A four day gathering of civil society and social movements (Social Pre-COP) on Margarita Island in Venezuela concluded on November 7th, after having given communities affected by climate change a voice in the run up to December’s UN climate talks in Lima (COP 20). Afrida Alam and Maruška Mileta from the Young Friends of the Earth as well as a Julian Velez, Klever Descarpontriez and Nathan Thanki assisted and participated in this important international gathering of society.
Representing those affected by climate crisis
The event brought together a diverse group of people from all over of the world – indigenous peoples, women and gender groups, youth, farmers, NGOs, grassroots groups – though it lacked voices from Africa and Asia due to unfortunate logistical challenges. The Pre-COP gave space to affected communities to speak about their struggles, connect in solidarity and send a strong message of climate justice to world leaders.
Juan Pedro Chang, a representative of the People’s Climate Summit in Peru (Cumbre de los Pueblos), said “that neither [the UN climate talks in] Lima nor the Social Pre-COP are Peruvian or Venezuelan, but belong to Latin America and the Global South, the main peoples affected by climate change”.
A member of the Movement for Climate Change and Social Justice from Bolivia, Oscar Rea, said that the meeting of the Social Pre-COP on Margarita Island is a step towards a global participatory democracy in which the reasons “for living well” are questioned. “Many people already came to these questions [why we live, how we live and why the climate is changing] because they were forced to emigrate as they ran out of water sources, for example,” he said. In this regard, Rea stressed that “if the leaders are not lucid enough to listen, millions of people are going to mobilise for change.”
Carolina Lara, an activist from the Ecuadorian Coalition for Climate Justice, stressed the need for the Social Pre-COP to be institutionalised in the decision making process of the UN, and at some point allow social organizations to vote for it. “The completion of this event proves that something is changing in the world and people are understanding that decisions are not made so as to be vertical, but focus more on the grassroots,” she added.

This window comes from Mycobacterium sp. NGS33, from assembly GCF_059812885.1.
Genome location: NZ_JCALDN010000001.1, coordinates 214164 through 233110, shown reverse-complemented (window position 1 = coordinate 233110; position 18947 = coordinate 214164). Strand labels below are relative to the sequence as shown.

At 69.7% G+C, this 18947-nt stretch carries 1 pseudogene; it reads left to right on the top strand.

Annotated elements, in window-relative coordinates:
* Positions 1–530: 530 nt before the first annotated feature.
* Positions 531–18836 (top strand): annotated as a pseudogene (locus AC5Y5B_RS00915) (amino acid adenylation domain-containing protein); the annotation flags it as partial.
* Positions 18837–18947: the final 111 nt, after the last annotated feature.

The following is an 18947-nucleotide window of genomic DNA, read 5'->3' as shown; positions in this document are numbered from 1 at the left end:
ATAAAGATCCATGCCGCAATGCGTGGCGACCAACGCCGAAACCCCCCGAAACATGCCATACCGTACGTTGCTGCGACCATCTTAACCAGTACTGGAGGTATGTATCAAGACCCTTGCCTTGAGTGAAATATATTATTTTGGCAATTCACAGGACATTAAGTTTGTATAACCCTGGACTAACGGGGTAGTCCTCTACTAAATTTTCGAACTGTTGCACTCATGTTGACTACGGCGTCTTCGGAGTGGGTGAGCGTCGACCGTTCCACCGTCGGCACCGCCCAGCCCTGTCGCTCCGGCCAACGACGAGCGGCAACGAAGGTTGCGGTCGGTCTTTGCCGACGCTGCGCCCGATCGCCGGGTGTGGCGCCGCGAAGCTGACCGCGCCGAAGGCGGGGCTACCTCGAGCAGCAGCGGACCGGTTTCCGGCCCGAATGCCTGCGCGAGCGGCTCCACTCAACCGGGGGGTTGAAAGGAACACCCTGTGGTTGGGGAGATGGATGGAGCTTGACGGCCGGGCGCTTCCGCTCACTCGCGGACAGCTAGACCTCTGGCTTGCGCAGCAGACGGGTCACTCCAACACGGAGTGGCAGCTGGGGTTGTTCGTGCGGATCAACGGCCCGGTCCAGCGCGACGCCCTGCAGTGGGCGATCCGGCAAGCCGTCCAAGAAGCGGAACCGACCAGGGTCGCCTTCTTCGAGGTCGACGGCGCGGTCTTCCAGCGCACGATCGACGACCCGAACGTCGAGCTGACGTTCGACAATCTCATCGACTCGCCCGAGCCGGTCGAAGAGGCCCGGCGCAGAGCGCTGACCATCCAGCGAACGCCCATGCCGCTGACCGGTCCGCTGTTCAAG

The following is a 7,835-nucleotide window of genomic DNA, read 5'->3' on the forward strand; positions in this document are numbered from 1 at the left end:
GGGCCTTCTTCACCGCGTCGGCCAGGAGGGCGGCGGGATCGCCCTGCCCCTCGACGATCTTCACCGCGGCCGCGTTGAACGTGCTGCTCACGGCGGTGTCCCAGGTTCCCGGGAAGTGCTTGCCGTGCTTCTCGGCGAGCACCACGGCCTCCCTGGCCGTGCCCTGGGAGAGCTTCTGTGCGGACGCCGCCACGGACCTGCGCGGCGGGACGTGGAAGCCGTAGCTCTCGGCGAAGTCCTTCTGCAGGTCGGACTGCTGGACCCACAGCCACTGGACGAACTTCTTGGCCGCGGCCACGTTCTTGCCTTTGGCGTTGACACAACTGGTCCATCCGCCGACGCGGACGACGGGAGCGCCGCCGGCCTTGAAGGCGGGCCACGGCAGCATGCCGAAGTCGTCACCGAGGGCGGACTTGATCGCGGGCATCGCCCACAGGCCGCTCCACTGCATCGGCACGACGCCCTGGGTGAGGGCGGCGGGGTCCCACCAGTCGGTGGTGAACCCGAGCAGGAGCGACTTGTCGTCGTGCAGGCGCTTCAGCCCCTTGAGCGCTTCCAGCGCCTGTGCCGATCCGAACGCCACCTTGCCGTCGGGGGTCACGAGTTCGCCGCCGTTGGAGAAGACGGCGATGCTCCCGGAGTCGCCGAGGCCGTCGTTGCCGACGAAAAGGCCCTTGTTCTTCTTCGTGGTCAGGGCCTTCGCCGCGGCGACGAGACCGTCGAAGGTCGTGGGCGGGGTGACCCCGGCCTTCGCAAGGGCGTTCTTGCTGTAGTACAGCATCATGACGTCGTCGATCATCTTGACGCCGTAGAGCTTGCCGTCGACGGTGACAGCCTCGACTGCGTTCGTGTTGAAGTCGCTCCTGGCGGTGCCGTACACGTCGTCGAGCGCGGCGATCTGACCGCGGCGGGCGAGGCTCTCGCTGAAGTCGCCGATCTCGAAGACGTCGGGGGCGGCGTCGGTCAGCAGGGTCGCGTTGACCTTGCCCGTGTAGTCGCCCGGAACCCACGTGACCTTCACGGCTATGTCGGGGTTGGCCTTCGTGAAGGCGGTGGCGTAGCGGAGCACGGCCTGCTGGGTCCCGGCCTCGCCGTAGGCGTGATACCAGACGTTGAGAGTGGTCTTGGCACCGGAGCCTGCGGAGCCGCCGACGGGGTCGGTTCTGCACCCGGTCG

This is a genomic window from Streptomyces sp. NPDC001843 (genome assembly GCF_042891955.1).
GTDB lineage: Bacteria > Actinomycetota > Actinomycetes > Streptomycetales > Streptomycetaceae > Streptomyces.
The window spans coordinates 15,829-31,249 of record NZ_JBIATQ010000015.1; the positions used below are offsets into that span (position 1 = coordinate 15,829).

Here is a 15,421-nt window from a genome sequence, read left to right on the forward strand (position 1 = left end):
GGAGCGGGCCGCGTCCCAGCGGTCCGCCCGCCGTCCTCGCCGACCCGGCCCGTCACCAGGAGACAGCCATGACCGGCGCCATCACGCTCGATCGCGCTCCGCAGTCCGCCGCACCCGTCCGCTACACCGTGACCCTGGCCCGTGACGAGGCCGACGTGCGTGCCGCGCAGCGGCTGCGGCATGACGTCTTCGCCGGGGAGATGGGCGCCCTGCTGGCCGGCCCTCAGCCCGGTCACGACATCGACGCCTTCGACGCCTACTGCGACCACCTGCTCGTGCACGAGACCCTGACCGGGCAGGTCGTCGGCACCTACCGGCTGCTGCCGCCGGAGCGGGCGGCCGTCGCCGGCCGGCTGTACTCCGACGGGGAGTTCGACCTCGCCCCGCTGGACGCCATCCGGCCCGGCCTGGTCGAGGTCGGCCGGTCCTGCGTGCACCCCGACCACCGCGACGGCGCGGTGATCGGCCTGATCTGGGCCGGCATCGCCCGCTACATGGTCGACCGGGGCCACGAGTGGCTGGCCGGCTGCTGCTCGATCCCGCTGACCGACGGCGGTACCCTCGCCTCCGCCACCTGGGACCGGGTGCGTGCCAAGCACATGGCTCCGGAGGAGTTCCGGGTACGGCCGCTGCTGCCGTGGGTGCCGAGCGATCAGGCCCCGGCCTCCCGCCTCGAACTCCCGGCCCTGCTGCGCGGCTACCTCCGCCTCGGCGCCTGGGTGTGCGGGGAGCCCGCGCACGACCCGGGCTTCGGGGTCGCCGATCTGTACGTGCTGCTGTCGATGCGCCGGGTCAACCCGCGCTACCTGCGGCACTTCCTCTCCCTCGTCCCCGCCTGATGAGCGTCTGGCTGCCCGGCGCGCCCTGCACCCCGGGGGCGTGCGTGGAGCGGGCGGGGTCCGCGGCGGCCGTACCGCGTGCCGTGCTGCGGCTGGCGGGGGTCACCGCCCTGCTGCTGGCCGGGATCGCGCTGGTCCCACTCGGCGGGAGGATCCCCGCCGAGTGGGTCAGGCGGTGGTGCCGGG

Climate Justice Now!
November 6th was spent delivering people’s demands directly to environmental ministers and heads of delegations from around 30 countries, including the ALBA states, Mexico, Chile, USA, China, France, Germany, EU, Japan, Saudi Arabia.
“My sisters and brothers from social movements and civil society groups from across the globe can bear personal testimony to the already devastating impacts of climate change on our lives, livelihoods and our ecosystems. They echo the warnings of climate scientists of existing impacts and the threat of catastrophic climate change as we breach tipping points”, said Asad Rehman from Friends of the Earth England, Wales and Northern Ireland during the ministerial meeting.
In line with these powerful words, civil society and social movements clearly stated to the ministers that we need meaningful climate action from rich developed countries, and that it needs to happen now. We need an adequately financed and a just transition to a sustainable energy world, based on the historical responsibilities of countries and corporations, and by respecting people’s right to fight poverty. Those present warned against “false solutions” like geoengineering, REDD (Reducing Emissions from Deforestation and Forest Degradation), carbon markets, “climate-smart agriculture”, industrial agribusiness, mega-dams, “fracking”, nuclear energy and Carbon Capture and Storage (CCS) technology. Furthermore, they argued that it is necessary to use the framework of a global emissions budget to keep any global temperature rise below 1.5 degrees.
Participants stressed that a crucial way to achieve these goals is through better participation of civil society and social movements in decision making processes. They rejected the criminalisation of social protests, and the overbearing influence of private transnational corporations on both the political process and people’s lives. Instead, they demanded that we need to hear the voices of communities most affected by climate change.